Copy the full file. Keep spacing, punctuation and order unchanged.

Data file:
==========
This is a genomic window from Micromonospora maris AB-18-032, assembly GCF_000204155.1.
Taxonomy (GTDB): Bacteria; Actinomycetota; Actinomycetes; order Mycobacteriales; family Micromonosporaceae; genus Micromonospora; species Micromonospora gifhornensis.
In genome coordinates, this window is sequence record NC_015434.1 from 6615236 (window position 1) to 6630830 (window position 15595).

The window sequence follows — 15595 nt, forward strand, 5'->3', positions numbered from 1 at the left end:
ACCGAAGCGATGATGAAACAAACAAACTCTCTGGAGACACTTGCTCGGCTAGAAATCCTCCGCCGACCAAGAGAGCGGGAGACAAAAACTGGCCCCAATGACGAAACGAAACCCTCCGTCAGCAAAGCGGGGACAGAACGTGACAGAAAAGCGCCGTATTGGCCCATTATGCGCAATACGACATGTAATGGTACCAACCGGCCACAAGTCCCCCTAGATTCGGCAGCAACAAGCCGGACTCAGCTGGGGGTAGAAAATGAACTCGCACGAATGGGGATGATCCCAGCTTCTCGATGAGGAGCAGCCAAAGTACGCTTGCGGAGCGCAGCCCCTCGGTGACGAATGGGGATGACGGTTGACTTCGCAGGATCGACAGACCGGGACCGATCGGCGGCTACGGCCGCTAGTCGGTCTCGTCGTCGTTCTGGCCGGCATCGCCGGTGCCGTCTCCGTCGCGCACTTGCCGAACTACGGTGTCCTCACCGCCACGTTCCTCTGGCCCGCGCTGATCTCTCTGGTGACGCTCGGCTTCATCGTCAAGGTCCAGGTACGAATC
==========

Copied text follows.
This is a genomic window from Micromonospora maris AB-18-032, assembly GCF_000204155.1.
Taxonomy (GTDB): Bacteria; Actinomycetota; Actinomycetes; order Mycobacteriales; family Micromonosporaceae; genus Micromonospora; species Micromonospora gifhornensis.
In genome coordinates, this window is sequence record NC_015434.1 from 6615236 (window position 1) to 6630830 (window position 15595).

The window sequence follows — 15595 nt, forward strand, 5'->3', positions numbered from 1 at the left end:
ACCGAAGCGATGATGAAACAAACAAACTCTCTGGAGACACTTGCTCGGCTAGAAATCCTCCGCCGACCAAGAGAGCGGGAGACAAAAACTGGCCCCAATGACGAAACGAAACCCTCCGTCAGCAAAGCGGGGACAGAACGTGACAGAAAAGCGCCGTATTGGCCCATTATGCGCAATACGACATGTAATGGTACCAACCGGCCACAAGTCCCCCTAGATTCGGCAGCAACAAGCCGGACTCAGCTGGGGGTAGAAAATGAACTCGCACGAATGGGGATGATCCCAGCTTCTCGATGAGGAGCAGCCAAAGTACGCTTGCGGAGCGCAGCCCCTCGGTGACGAATGGGGATGACGGTTGACTTCGCAGGATCGACAGACCGGGACCGATCGGCGGCTACGGCCGCTAGTCGGTCTCGTCGTCGTTCTGGCCGGCATCGCCGGTGCCGTCTCCGTCGCGCACTTGCCGAACTACGGTGTCCTCACCGCCACGTTCCTCTGGCCCGCGCTGATCTCTCTGGTGACGCTCGGCTTCATCGTCAAGGTCCAGGTACGAATC